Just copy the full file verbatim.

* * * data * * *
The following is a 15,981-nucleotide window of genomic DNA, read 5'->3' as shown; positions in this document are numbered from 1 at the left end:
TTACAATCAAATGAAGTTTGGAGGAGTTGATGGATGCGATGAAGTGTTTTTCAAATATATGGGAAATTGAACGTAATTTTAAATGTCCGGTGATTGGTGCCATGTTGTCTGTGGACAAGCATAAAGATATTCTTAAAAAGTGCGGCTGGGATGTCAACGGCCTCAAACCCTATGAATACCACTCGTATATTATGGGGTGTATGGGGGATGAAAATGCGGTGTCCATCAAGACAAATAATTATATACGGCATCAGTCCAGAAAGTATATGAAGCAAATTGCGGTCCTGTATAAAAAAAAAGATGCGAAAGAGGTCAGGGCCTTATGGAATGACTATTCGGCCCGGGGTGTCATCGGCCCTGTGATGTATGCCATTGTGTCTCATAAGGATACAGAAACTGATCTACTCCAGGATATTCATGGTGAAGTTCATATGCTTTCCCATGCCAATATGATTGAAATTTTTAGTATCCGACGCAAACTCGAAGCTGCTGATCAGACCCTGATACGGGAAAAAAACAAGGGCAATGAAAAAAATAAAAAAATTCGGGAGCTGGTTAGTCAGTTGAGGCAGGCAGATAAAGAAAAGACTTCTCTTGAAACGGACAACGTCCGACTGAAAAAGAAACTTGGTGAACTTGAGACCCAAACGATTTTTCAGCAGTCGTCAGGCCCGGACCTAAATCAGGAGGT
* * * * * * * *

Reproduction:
The following is a 15,981-nucleotide window of genomic DNA, read 5'->3' as shown; positions in this document are numbered from 1 at the left end:
TTACAATCAAATGAAGTTTGGAGGAGTTGATGGATGCGATGAAGTGTTTTTCAAATATATGGGAAATTGAACGTAATTTTAAATGTCCGGTGATTGGTGCCATGTTGTCTGTGGACAAGCATAAAGATATTCTTAAAAAGTGCGGCTGGGATGTCAACGGCCTCAAACCCTATGAATACCACTCGTATATTATGGGGTGTATGGGGGATGAAAATGCGGTGTCCATCAAGACAAATAATTATATACGGCATCAGTCCAGAAAGTATATGAAGCAAATTGCGGTCCTGTATAAAAAAAAAGATGCGAAAGAGGTCAGGGCCTTATGGAATGACTATTCGGCCCGGGGTGTCATCGGCCCTGTGATGTATGCCATTGTGTCTCATAAGGATACAGAAACTGATCTACTCCAGGATATTCATGGTGAAGTTCATATGCTTTCCCATGCCAATATGATTGAAATTTTTAGTATCCGACGCAAACTCGAAGCTGCTGATCAGACCCTGATACGGGAAAAAAACAAGGGCAATGAAAAAAATAAAAAAATTCGGGAGCTGGTTAGTCAGTTGAGGCAGGCAGATAAAGAAAAGACTTCTCTTGAAACGGACAACGTCCGACTGAAAAAGAAACTTGGTGAACTTGAGACCCAAACGATTTTTCAGCAGTCGTCAGGCCCGGACCTAAATCAGGAGGT